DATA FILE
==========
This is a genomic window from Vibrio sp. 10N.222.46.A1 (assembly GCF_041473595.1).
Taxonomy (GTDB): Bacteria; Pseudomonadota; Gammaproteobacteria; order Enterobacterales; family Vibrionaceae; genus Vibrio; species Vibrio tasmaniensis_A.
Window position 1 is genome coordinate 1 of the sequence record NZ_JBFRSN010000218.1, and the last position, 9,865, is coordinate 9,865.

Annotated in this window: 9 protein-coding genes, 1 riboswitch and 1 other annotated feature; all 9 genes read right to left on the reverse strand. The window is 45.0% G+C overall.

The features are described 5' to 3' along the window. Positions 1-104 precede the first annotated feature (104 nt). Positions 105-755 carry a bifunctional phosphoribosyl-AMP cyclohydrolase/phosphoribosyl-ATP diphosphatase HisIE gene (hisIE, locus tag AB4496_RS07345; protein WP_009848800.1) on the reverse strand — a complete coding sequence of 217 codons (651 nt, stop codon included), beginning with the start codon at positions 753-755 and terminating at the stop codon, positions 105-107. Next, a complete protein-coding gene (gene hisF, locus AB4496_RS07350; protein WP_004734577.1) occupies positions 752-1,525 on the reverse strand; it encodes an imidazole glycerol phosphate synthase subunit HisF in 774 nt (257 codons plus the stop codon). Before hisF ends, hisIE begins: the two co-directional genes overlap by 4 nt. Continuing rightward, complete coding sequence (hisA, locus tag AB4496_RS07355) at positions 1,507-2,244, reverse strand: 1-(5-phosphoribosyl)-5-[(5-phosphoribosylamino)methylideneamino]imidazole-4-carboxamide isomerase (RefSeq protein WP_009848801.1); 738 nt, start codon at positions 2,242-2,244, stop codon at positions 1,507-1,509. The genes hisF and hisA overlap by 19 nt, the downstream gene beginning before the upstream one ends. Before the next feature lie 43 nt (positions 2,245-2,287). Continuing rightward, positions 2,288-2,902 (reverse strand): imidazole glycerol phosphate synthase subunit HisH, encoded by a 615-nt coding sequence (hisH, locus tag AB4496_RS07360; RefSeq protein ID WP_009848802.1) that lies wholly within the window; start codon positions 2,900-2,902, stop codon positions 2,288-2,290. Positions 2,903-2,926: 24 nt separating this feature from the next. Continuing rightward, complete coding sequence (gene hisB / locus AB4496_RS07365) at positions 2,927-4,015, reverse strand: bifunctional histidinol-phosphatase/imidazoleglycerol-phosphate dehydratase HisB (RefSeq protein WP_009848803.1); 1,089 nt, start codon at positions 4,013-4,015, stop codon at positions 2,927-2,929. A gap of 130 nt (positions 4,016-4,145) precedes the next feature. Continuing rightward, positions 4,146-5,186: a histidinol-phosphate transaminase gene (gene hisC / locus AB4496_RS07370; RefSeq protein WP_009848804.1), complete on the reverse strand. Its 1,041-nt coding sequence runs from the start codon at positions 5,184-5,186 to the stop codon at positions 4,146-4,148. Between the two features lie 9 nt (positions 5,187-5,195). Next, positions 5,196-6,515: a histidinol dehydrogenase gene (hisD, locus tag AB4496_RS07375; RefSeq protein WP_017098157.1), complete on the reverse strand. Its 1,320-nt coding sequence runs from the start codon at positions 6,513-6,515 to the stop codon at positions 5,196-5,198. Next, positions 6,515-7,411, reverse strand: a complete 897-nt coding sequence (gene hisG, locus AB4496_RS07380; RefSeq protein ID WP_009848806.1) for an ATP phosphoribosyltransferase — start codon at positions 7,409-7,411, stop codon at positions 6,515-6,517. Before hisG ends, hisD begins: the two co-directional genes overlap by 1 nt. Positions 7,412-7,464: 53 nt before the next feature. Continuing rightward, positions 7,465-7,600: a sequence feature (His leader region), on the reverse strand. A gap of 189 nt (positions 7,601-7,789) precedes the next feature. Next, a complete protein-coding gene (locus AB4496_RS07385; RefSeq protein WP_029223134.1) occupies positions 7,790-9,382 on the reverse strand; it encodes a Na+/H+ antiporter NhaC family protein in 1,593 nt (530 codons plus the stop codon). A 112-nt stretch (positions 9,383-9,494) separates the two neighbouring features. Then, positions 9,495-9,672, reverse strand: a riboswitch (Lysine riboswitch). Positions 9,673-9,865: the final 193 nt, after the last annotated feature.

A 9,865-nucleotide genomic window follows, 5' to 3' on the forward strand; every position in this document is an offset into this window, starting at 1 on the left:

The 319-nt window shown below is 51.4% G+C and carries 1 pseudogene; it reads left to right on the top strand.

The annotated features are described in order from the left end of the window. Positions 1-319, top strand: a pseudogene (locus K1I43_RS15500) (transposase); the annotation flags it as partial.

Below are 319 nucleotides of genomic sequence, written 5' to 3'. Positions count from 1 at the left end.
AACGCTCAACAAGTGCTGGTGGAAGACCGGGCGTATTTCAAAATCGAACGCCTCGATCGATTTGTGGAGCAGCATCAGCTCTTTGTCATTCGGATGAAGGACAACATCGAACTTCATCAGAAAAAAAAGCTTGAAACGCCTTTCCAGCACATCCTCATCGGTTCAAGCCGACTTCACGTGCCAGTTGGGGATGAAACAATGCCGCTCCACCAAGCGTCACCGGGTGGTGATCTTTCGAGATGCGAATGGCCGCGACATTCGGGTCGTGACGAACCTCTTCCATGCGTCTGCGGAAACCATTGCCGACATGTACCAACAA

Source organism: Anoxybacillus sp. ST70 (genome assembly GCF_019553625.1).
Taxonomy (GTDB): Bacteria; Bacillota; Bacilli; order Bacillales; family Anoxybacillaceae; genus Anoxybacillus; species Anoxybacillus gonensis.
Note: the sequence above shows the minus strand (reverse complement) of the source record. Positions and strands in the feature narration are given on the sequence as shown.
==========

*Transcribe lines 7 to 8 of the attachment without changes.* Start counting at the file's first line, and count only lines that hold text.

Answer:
The 319-nt window shown below is 51.4% G+C and carries 1 pseudogene; it reads left to right on the top strand.

The annotated features are described in order from the left end of the window. Positions 1-319, top strand: a pseudogene (locus K1I43_RS15500) (transposase); the annotation flags it as partial.